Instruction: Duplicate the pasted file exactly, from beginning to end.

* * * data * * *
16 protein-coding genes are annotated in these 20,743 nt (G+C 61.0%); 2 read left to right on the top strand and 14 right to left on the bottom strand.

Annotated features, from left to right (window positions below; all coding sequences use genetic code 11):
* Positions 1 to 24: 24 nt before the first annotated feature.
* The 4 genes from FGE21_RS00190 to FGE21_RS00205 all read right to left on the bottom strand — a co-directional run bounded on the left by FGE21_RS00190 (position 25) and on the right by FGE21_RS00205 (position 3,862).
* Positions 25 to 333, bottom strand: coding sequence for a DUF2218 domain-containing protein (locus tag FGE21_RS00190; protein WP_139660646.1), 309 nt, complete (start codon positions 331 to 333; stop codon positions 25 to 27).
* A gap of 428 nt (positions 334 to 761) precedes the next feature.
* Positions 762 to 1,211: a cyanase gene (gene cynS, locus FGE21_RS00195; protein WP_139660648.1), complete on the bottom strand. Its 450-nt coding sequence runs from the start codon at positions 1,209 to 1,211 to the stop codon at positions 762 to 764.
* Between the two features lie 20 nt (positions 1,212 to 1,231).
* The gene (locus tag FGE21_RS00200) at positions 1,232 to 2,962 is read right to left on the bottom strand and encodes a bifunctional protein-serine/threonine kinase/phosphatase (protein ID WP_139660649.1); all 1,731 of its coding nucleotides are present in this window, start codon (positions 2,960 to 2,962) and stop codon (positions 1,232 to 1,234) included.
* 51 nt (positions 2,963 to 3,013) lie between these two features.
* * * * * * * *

16 protein-coding genes are annotated in these 20,743 nt (G+C 61.0%); 2 read left to right on the top strand and 14 right to left on the bottom strand.

Annotated features, from left to right (window positions below; all coding sequences use genetic code 11):
* Positions 1 to 24: 24 nt before the first annotated feature.
* The 4 genes from FGE21_RS00190 to FGE21_RS00205 all read right to left on the bottom strand — a co-directional run bounded on the left by FGE21_RS00190 (position 25) and on the right by FGE21_RS00205 (position 3,862).
* Positions 25 to 333, bottom strand: coding sequence for a DUF2218 domain-containing protein (locus tag FGE21_RS00190; protein WP_139660646.1), 309 nt, complete (start codon positions 331 to 333; stop codon positions 25 to 27).
* A gap of 428 nt (positions 334 to 761) precedes the next feature.
* Positions 762 to 1,211: a cyanase gene (gene cynS, locus FGE21_RS00195; protein WP_139660648.1), complete on the bottom strand. Its 450-nt coding sequence runs from the start codon at positions 1,209 to 1,211 to the stop codon at positions 762 to 764.
* Between the two features lie 20 nt (positions 1,212 to 1,231).
* The gene (locus tag FGE21_RS00200) at positions 1,232 to 2,962 is read right to left on the bottom strand and encodes a bifunctional protein-serine/threonine kinase/phosphatase (protein ID WP_139660649.1); all 1,731 of its coding nucleotides are present in this window, start codon (positions 2,960 to 2,962) and stop codon (positions 1,232 to 1,234) included.
* 51 nt (positions 2,963 to 3,013) lie between these two features.